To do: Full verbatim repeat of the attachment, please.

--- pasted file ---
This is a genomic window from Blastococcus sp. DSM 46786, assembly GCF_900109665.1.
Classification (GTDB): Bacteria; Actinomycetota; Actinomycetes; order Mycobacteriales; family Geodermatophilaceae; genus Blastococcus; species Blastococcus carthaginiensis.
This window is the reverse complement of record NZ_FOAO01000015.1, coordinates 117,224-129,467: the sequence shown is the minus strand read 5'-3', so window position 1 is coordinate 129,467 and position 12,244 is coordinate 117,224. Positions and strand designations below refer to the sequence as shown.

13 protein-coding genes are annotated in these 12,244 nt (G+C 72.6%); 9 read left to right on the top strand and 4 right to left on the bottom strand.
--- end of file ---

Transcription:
This is a genomic window from Blastococcus sp. DSM 46786, assembly GCF_900109665.1.
Classification (GTDB): Bacteria; Actinomycetota; Actinomycetes; order Mycobacteriales; family Geodermatophilaceae; genus Blastococcus; species Blastococcus carthaginiensis.
This window is the reverse complement of record NZ_FOAO01000015.1, coordinates 117,224-129,467: the sequence shown is the minus strand read 5'-3', so window position 1 is coordinate 129,467 and position 12,244 is coordinate 117,224. Positions and strand designations below refer to the sequence as shown.

13 protein-coding genes are annotated in these 12,244 nt (G+C 72.6%); 9 read left to right on the top strand and 4 right to left on the bottom strand.